Saturday, May 9, 2009

Profiles In Usefulness: WD-40

Everyone; well every guy, remembers their dad had some way of always fixing something "their particluar way". My dad's solution to everything was, "Hit it with a little WD-40." Squeaky? WD-40, Stuck? WD-40, Sticky? WD-40...I swear that man may have applied WD-40 to his food...No Flavor? WD-40.

Where my dad was on the right track was in the outright usefulness of WD-40. There are webpages dedicated to the uses of this lubricant and rightfully so. I can almost guarantee that most, if not all, of you out there have a can of this stuff in your garage or toolbox.

It is without a doubt one of the most popular lubrication products on the market. There is a complete history of this product on the companies webpage and it is a fascinating read to say the least. The product came into being in 1953 and was created by Rocket Labs during their attempt to create rust preventative lubricants and solvents.

Does anyone know what the WD in WD-40 stands for WITHOUT cheating? I will tell you at the END of this post to give you some time to ponder the question....

The most obvious use of WD-40 is as a lubricant and rust preventative but according to the website there are over 2,000 documented uses for WD-40...of course, we won't cover them all here but we will go over the most useful and creative for sure.

I personally keep a can in the garage and one in my truck box, and I usually use if for the following purposes:
1.) Cleaning items - especially good at getting the sticky stuff off after you peel off a label or sticker.
2.) Lubrication of items - no brainer here.
3.) Freeing up rusted nuts and bolts - saturate them with WD-40 and walk away for abit...works well.
4.) Rust prevention - apply a thin layer to anything metal to prevent rust and corrosion.

Here are just SOME of the uses listed on WD-40's website:
Lubricates wood screw for easier installation
Dissolves butyl caulk
Soften stiff leather sandals
Lubricates rotating coffee shop chair
Loosens strapping tape after a hurricane
Lubricates tire air knobs
Tones down shine of polyurethane
Keeps rubber door weather gaskets soft and pliable
Coat truck bed before installing bed liner to make removal easier
Eases assembly of vinyl fencing
Spray tachometer cables to ensure accurate readings
Spray battery bolts prior to installation for easy removal
Eases installation of rubber exhaust hangers on exhaust systems
Spray inside radiator or fuel lines to slide them on easier during installation
Spray on rubber intake air ducts to ease installation of fuel injected engines
Removes a Boa Constrictor stuck in engine compartment of cars
Helps to insert cables into cable looms
Lubricates rubber wiring grommets to ease installation into fenders/firewalls
Spray on swing blade for smoother cutting
Lubricates chalk guns
Softens rubber O-ring
Spray on rubber hose to make cutting easier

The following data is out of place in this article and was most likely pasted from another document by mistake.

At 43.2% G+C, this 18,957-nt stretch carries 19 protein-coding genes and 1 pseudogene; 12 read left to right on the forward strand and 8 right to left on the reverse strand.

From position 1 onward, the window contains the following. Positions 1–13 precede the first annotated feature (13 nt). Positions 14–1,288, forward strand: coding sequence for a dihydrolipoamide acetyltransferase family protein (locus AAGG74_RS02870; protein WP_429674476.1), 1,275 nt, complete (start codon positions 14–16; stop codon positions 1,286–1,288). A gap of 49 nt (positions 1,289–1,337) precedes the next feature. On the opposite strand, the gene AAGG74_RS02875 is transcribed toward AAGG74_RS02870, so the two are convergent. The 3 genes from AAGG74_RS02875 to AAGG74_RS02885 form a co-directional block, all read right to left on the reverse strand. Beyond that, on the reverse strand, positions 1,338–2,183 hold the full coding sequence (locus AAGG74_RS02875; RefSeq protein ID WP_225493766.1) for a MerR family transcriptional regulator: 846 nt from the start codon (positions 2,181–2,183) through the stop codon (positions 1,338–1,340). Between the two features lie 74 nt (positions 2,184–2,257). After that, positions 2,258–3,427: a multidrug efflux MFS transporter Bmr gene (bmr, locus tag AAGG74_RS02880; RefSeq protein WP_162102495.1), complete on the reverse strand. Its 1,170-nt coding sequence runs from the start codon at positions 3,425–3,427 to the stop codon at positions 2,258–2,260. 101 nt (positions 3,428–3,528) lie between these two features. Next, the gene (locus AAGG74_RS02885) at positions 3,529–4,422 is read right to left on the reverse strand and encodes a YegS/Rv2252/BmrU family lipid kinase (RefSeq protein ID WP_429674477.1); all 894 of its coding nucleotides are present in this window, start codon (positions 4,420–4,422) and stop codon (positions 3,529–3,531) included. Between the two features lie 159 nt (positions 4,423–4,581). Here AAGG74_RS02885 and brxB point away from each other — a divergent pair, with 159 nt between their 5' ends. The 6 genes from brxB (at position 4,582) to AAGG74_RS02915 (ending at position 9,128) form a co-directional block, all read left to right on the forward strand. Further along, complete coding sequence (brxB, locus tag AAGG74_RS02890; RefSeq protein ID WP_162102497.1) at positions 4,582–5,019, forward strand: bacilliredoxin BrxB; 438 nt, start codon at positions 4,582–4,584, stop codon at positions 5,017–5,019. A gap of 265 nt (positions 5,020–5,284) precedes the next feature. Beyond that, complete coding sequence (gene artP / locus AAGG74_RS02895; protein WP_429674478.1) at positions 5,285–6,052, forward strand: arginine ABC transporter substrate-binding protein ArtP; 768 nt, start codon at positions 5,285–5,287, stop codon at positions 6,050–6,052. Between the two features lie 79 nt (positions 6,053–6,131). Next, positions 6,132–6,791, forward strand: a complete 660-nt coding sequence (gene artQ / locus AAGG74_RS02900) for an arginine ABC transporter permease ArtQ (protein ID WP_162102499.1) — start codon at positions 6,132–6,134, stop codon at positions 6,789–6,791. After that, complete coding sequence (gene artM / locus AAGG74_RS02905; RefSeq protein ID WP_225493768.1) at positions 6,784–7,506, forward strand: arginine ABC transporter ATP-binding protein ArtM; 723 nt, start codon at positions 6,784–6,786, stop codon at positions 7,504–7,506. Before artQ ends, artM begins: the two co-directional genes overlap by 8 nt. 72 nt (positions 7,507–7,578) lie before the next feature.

Wipe across heavy laminates to make cutting easier
Separates lamination of plastics
Eases twisting of wire
Eliminates static on volume and tuning control knobs
Lubricates screen channels upon installation of rubber bead
Spray around bottom of garbage cans to prevent animals from getting in
Spray on bathroom mirror to keep it from fogging
Breaks down silicone when coating a toilet or tub
Keeps garbage disposal from seizing after periods of idleness
Unclogs shower heads
Lubricates straight pins for easier sewing of heavy fabric (denim)
Use a full can for a nifty paperweight
Spray old leather shoes and the leather will become soft and pliable
Spray bottoms of chain-link fences that surround gardens to keep rabbits and rodents out
Use full cans for bookends
Helps separate dual layer projection TV screen so that outer screen can be replaced without damaging the inner screen
Lubricates wood screws for easier installation
Frees up hot tar pipes
Spray on the inside of Victaulic pipe clamps for easier application of anti-seize
Lubricates fence stays
Filters dust when sprayed on AC filter
Rehydrates paintbrush bristles
Lubricates metal before running through a roll-former
Use as cutting fluid when drilling copper
Spray rubber gasket for easy installation of window glass
Lubricates fiber optic cable when routing through narrow ducts
Lubricates rotating coffee shop chairs
Conditions synthetic rubber to make slicing easier
Lubricate hose barbs for easy insertion into new synthetic rubber hoses
Lubricates landscaping spikes to make it easier to drive into landscape timbers
Lubricate O-rings when rebuilding oil pumps
Eases assembly of intricate devices when light oil is needed
Lubricates O-rings prior to assembly
Serves as cutting oil
Contractors use bottom of can to draw perfect circles while in the field. Use cap for smaller circles
Use as a parting agent between a surface and a sealant
Works well for dissolving thread lock compound
Helps detect cracks in welds
Removes stiffness from dried out leather gloves
Spray in rubber over-booties to make putting them on easier
Makes Tygon flexible tubing fit over glass tubing with approximately the same diameter
Lubricates and improves electrical contacts on model train tracks
Dissolves glues
Lubricates rubber part of sandals for easy repair (putting plastic back into designated hole)
Lubricates bass drum stands
Spray on watch band to keep it from pulling out your arm hairs
Reduces friction on cardboard box for mini-hockey game
Softens stiff leather sandals
Use in art projects�the way the chemicals and oils react with paint is unique
Use can to prop open windows
Lubricates fingers stuck in hole
Frees stuck hands from narrow bars (stairwells)
Creates pretty rainbow formations when applied to empty aquariums
Helps break-in tough hi-top shoes
Spray on glass bottles before drilling holes (to make lamps)
Spray on poster board and let dry to provides interesting texture/base for art
Spray lightly over stagnant water to keep mosquito eggs from hatching